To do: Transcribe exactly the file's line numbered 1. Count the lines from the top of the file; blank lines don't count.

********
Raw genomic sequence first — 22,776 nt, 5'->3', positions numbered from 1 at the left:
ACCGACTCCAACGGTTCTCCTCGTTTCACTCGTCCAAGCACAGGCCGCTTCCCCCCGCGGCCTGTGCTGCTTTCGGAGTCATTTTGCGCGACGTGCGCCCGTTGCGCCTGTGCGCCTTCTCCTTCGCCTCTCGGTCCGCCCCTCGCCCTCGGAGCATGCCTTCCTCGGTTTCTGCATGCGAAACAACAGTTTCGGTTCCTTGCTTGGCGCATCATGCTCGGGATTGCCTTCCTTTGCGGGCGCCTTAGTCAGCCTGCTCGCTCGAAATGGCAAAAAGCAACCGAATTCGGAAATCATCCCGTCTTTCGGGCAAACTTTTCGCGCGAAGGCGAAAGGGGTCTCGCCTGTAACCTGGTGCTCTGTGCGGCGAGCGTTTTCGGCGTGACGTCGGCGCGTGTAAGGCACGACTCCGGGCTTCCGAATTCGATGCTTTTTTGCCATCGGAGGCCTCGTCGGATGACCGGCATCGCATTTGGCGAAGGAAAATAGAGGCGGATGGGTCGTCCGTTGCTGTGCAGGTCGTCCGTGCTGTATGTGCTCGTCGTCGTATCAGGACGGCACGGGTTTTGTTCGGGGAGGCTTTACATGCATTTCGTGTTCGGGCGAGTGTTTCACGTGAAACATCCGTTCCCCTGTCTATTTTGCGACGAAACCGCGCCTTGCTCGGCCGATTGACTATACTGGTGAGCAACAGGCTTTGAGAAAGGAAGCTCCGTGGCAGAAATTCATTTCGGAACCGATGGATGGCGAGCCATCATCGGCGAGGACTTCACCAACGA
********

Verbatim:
Raw genomic sequence first — 22,776 nt, 5'->3', positions numbered from 1 at the left: